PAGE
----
In partnership with UNICEF and Save the Children, International Medical Corps provides mental health and psychosocial support services, in addition to trainings for partner organizations, at UNHCR’s Za’atari refugee camp, where close to 80,000 Syrians now reside. Since over 55% of camp residents are under the age of 18, we are also conducting youth empowerment activities for Syrian teens. In 2013, 32,000 children under 18 visited International Medical Corps-run child friendly spaces at the camp.
Click here for more on programs in Jordan

Lebanon

 

In Lebanon, we provide primary health care (PHC) and psychosocial support services to Syrian refugees, as well as Iraqi refugees and members of the host population. We also operate 9 mobile medical units and support 45 health facilities throughout the country. Since the start of 2013, International Medical Corps has provided over 500,000 PHC consultations, and reached over 1 million participants with health awareness sessions.
Click here for more on programs in Lebanon

Turkey

 

Since the outbreak of the crisis in March 2011, the number of Syrians seeking refuge in Turkey has continued to increase. In August, the Turkish Government’s Agency for Disaster Management (AFAD) reported 825,012 registered Syrian refugees in Turkey  making it the world’s sixth-largest refugee-hosting country. However, the total number of refugees is believed to be much higher with 1.5 million  refugees expected to be in Turkey by the end of 2014.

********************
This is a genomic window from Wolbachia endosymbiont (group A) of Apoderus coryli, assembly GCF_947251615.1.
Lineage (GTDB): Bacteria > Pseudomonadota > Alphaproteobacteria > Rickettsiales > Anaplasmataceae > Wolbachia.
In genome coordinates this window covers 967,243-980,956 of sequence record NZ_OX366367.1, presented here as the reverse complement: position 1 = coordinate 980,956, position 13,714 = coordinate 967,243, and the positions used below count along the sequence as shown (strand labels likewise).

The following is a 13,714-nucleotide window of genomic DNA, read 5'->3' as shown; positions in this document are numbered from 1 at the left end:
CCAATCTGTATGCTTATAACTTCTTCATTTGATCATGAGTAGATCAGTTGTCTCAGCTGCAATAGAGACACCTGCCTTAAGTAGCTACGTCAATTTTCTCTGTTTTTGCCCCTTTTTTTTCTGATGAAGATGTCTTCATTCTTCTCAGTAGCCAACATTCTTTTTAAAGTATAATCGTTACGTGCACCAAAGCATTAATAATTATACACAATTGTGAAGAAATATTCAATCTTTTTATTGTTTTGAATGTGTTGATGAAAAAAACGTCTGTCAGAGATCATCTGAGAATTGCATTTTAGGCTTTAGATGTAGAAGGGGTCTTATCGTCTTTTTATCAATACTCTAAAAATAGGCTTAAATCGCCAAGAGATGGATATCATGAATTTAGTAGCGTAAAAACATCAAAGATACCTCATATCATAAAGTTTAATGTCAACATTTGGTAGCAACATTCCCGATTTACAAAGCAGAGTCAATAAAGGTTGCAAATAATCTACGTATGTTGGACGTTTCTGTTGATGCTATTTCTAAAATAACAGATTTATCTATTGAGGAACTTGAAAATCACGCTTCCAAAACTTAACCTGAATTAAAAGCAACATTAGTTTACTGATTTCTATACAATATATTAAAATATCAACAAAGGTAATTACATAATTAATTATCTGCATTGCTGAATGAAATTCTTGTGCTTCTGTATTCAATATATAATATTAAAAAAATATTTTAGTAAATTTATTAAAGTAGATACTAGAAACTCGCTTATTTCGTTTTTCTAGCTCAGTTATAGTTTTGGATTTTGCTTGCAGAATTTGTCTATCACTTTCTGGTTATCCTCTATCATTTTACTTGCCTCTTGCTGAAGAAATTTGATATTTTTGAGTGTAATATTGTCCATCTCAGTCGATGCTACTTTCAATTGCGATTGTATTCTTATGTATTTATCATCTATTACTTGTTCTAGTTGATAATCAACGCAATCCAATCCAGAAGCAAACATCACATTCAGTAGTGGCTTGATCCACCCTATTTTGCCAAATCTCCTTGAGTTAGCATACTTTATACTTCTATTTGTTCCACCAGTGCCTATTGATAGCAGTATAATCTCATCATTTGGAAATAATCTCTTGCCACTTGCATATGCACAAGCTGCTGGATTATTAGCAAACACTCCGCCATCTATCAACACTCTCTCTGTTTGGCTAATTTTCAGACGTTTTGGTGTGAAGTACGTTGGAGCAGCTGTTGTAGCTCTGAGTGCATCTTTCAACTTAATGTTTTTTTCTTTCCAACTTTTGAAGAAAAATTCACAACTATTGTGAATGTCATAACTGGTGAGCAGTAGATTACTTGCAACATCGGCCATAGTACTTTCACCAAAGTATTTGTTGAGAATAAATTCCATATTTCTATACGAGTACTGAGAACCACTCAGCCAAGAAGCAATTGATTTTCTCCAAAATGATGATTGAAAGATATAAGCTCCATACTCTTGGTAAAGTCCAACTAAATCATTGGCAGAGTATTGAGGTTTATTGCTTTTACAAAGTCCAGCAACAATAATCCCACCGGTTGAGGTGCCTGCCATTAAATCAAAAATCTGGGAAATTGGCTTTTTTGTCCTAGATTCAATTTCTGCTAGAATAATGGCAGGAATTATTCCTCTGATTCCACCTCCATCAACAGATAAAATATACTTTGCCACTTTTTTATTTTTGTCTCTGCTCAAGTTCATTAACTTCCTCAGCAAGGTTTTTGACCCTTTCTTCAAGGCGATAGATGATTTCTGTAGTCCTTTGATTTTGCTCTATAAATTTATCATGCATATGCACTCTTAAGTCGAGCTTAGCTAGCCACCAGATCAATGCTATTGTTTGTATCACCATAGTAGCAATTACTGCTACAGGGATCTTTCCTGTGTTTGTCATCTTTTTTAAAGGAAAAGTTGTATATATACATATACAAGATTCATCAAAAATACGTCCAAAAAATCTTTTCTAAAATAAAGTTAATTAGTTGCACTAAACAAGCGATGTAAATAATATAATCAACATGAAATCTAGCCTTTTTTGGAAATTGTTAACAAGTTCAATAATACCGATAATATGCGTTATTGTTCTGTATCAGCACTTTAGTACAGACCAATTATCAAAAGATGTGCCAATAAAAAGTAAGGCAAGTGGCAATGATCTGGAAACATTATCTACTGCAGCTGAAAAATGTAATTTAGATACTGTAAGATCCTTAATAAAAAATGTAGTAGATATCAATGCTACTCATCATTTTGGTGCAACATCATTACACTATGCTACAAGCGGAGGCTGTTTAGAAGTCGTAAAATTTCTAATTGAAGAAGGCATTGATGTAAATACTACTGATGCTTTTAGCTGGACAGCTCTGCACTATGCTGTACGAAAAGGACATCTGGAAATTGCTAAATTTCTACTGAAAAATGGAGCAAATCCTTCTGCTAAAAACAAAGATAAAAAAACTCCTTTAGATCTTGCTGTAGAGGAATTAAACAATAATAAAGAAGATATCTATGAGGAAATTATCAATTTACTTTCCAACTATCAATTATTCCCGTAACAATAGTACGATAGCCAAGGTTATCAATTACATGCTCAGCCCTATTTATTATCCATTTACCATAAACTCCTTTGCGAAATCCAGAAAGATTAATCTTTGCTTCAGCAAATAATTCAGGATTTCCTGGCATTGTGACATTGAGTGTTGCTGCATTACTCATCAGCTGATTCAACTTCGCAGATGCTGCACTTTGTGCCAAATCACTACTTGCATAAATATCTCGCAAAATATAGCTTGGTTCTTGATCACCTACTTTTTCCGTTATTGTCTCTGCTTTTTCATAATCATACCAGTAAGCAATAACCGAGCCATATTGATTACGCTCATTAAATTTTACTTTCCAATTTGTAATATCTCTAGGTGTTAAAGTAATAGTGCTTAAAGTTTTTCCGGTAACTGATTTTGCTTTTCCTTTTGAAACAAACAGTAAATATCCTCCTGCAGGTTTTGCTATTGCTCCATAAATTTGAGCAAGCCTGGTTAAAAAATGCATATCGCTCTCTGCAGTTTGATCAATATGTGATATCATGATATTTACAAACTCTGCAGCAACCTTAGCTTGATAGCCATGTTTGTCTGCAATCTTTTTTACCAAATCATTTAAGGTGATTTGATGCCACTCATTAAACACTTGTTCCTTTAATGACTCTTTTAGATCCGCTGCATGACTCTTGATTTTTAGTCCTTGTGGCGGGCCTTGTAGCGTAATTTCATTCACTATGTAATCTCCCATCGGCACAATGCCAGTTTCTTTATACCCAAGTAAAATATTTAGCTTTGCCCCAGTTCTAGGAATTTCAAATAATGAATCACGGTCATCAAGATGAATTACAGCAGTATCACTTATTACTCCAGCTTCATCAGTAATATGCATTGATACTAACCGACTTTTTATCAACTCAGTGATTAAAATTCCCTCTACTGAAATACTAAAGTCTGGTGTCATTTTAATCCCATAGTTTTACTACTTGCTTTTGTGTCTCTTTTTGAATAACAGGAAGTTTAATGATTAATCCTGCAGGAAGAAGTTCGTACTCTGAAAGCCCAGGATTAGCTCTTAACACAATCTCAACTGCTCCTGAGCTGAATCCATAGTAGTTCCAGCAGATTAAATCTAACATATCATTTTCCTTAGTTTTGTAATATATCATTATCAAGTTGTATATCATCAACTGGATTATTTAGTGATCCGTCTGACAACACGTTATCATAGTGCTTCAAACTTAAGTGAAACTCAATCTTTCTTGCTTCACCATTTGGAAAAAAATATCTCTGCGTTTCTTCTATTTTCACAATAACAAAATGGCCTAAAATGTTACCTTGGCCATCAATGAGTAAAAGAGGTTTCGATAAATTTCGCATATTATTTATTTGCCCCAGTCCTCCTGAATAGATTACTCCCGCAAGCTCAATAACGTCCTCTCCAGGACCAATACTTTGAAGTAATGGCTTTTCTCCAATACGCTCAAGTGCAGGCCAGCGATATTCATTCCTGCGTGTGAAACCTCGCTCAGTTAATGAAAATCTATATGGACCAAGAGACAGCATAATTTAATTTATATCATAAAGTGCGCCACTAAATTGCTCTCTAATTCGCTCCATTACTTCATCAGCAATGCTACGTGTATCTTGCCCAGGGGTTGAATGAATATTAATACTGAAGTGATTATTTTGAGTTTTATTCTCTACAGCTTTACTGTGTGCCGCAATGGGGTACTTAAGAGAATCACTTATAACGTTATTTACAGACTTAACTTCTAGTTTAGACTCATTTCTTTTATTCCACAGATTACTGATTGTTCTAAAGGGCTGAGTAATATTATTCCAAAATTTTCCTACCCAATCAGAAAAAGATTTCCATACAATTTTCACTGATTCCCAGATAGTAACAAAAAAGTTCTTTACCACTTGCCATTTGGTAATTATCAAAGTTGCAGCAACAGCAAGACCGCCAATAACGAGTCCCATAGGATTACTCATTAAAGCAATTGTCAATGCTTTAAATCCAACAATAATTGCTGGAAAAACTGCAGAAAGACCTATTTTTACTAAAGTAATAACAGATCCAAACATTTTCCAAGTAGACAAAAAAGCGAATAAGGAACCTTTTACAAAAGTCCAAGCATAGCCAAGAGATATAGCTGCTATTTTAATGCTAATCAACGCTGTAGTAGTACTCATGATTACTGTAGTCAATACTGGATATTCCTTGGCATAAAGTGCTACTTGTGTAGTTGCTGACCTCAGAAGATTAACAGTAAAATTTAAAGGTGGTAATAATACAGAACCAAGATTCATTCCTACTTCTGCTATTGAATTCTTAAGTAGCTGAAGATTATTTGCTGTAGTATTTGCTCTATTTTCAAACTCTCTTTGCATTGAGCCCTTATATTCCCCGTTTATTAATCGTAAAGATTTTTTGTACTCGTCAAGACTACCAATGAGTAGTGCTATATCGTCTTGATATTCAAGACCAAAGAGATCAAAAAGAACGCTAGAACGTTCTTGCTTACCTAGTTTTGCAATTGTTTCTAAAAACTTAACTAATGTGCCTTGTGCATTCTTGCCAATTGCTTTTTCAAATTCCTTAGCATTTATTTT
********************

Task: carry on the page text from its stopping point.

In southern Turkey, International Medical Corps is working with refugees, providing PHC consultations, mental health and psychosocial services. To date, we have delivered 98,519 consultations at the clinics in Kilis, Mersin, Nizip, Reyhanli and Sanliurfa, provided health education to over 20,220 households, and reached over 763 refugees with mental health and psychosocial services. In addition, we are conducting child friendly activities and have had 1,965 participants to date.
Click here for more on programs in Turkey

 

Facts at a Glance

 

10.8 million People in need of humanitarian assistance in Syria

6.4 million Internally Displaced Persons in Syria

3.0 million Syrian refugees in neighboring countries

5.5 million Children affected by the crisis

1.1 million Syrian refugees in Lebanon

1.1 million Syrian refugees in Turkey

619,000 Syrian refugees in Jordan

222,000 Syrian refugees in Iraq

*Information courtesy of USAID

Since its inception 30 years ago, International Medical Corps’ mission has been consistent: relieve the suffering of those impacted by war, natural disaster, and disease, by delivering vital health care services and sustainable development projects that focus on training. This approach of helping people help themselves is critical to returning devastated populations to self-reliance.